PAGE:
Clock Maker's Apprentice: A timely decision pays off
Saturday June 9, 2001
Venice Allen, aged 25, never dreamt of becoming a clock maker. She studied art at Central St Martin's School of Art and Design, and in her third year won a Jobs & Money competition which, she says, "seduced" her into a career in marketing.
"I worked for the Guardian Unlimited website for a while, then I worked for a dot.com company called bEurope," she says, but she never really felt happy in that career. "I wanted a job I could eventually do at home if I had kids. In marketing you have to go to parties and stuff."
She saw an ad for the AMA website. "I wasn't looking for a clock-making apprenticeship, but it really appealed to me when I read about it," she says.
Venice began her apprenticeship with clock-maker Jeffrey Rosson, of City Clocks, in November last year. "I think I'll be here at least another year. Jeff wants me to learn to restore clock dials so, at the moment, I spend two days a week at college learning enamelling and picture restoration."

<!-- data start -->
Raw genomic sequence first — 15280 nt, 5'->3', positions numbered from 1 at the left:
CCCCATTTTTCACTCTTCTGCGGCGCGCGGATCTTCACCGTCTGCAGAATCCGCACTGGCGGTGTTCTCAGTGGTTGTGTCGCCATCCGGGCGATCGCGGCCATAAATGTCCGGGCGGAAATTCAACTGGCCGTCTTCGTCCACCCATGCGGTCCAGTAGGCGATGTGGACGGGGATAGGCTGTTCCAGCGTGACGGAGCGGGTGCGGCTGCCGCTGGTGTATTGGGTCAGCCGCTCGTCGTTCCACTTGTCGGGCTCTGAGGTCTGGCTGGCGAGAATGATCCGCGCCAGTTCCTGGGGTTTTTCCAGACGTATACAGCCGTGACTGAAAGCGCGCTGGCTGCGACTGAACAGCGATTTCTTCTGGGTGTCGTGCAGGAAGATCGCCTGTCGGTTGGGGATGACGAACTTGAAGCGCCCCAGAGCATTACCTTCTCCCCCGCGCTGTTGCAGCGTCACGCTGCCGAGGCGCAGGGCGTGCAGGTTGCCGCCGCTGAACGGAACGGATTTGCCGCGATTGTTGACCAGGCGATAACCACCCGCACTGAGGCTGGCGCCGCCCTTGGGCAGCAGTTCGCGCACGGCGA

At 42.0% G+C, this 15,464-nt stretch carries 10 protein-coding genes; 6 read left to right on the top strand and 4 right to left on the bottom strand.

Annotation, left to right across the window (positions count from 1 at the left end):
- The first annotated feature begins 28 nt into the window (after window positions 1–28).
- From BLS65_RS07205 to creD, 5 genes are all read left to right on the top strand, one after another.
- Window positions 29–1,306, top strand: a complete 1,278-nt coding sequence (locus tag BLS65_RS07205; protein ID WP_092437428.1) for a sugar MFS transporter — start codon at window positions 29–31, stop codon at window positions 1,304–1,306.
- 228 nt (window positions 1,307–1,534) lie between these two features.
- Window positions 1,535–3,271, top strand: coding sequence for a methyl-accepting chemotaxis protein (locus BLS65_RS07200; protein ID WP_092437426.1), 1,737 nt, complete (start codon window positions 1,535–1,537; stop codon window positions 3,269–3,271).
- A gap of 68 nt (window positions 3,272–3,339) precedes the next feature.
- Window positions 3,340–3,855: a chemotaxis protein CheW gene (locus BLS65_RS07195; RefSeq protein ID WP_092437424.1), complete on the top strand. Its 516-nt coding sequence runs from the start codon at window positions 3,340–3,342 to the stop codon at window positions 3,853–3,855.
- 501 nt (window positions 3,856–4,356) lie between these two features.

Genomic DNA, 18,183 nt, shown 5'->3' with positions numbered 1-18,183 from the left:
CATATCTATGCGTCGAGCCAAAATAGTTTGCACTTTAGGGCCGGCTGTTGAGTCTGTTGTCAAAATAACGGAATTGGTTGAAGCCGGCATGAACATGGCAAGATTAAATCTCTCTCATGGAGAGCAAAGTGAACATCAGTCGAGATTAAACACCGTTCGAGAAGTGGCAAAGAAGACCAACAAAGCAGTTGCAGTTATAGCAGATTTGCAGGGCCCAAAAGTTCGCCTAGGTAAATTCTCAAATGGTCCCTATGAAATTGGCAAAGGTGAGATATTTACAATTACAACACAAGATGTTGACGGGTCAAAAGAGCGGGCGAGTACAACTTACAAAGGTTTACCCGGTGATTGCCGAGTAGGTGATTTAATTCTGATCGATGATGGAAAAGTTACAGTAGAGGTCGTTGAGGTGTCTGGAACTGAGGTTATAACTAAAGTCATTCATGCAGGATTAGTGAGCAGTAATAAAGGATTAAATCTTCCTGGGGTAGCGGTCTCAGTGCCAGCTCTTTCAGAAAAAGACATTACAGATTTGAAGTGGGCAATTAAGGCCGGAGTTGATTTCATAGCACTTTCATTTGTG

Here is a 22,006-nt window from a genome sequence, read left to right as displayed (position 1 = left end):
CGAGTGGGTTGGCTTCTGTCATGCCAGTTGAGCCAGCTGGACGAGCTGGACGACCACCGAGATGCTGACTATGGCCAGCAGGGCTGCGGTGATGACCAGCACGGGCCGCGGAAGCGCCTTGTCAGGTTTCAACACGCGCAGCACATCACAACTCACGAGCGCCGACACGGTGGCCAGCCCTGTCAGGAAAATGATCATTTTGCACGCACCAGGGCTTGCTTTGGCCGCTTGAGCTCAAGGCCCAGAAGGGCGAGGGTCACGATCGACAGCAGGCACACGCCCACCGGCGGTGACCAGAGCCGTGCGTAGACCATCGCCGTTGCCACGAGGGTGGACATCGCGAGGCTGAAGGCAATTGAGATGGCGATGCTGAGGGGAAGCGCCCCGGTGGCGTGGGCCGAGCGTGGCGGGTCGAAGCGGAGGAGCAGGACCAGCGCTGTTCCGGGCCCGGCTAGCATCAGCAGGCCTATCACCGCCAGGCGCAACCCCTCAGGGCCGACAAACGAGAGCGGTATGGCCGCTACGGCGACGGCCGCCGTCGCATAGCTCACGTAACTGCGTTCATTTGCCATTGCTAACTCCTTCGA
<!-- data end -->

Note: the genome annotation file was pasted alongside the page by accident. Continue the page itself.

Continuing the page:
The downside is money. Until she starts doing work that can be charged for she gets no salary. Rosson pays her travel expenses, lunch and "a little extra", but she's still trying to get housing benefit to cover her rent. "Coming from a job like marketing it's quite a drop to living off the same money students do." But she says it doesn't bother her.
"You know that being a horologist you'll never be very rich. And as I've already had my university grant I could never have afforded to pay for a course myself. This way I get to learn and to see the real day-to-day life of fixing clocks."
Venice Allen: "I wanted a job I could eventually do at home if I had kids."